The Myths of Schooling

Schools are designed for learning

Sit in any classroom in America and you will see little evidence of what most school mission statements term: “engaged learning.” What you do see is a lot of teacher talk, a lot of listening, a lot of worksheets, and a lot of superficial learning. The organizational configuration of schooling —right down to the architecture of the buildings—is designed to document the transmission of large amounts of information to large amounts of children in a cost-effective way. The accomplishment of the institutional goals of schooling leaves little time for children and adolescents to engage in kinds of instructional activities that develop the knowledge and skills stated in school mission statements and no time to develop individual interests, abilities, and talents.

Schools can make students learn and teachers to teach well

The theoretical engine that drives in situational schooling are crude interpretations of behaviorism: given the right incentives—rewards and punishments–children, adolescents, and teachers will conform to institutional goals and practices. The basic truth about learning and performance is all young people and teachers come from some place—they are agents—possessing diverse interest, abilities, and talents. Achieving the educational goals in school mission statements lies in who a student or teacher is, not what you can do to a student or teacher.

Schools can control learning outcomes

The real-world engine that drives institutional schooling is the belief that schools can deliver on whatever institutional outcomes are prescribed in governmental mandates or education outcomes listed in school mission statements. The entire accountability movement is founded on the belief that internal mechanisms of schooling can produce some quantifiable outcome—higher test scores. The countless number of social, cultural, political, emotional, intellectual, biological variables that swirl around classrooms each day make it impossible to connect particular pedagogies to particular quantifiable outcomes. At best, administrators and teacher can create instructional conditions stimulating the kinds of thinking, discourse, and dispositions stated in school mission statements.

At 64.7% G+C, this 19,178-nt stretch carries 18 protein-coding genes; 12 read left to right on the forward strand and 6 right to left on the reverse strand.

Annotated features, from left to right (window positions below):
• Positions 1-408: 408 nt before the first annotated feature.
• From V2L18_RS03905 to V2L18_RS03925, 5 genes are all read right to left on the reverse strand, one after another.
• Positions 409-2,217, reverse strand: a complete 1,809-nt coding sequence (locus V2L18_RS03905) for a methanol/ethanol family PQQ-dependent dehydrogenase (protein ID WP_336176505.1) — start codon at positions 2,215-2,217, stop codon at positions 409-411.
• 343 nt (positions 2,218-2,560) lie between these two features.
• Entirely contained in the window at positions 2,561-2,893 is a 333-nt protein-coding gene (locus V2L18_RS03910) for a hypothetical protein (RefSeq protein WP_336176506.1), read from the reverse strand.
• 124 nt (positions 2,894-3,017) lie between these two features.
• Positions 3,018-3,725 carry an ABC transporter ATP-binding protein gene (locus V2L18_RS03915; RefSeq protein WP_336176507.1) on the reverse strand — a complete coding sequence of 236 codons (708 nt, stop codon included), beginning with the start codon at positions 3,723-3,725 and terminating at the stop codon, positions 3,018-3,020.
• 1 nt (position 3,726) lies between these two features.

Schools are simple organizations

 The entire configuration of institutional schooling is founded on the belief that schools are simple organizations composed of identifiable parts that can be described, classified, and fit into fixed organizational and instructional systems. When a school part breaks—low test scores— the part is replaced—new reading program—or redesigned—modified performance review template. Although the surface features of schooling appear to represent production line organizations—self-contained classrooms, grades, textbooks—the interaction between the diverse composition of schooling—students and teachers—and the open-ended goals of schooling—social, emotional, and intellectual—embody the qualities of complex organizations characterized by unpredictability, ambiguity, and novelty. Efforts at imposing some form of institutional order over complex organizations may result in an organizational fix, but, more often than not, will result in fixes that temporary, superficial, and will probably make the situation worse.

School mission statements value the life of the mind

All school mission statements are composed of vocabularies promoting three schooling values: 1) our school is child centered (“where children feel joy, satisfaction, and purpose”); 2) our school offers a path to cultivation (“we value the life of the mind and intellectual challenge”); 3) our school prepares young people for occupational success (“well prepared for college and career pathways”). The first two goals have been brief appearances in schools over the years. The third goal — preparation for a job or post-secondary schooling—has been the dominate goal of schooling for decades. While public relations pamphlets, school administrators, and parents extol the virtues of the life of the mind, what school communities want their school is to deliver credentialing pathways leading to good paying jobs.

 

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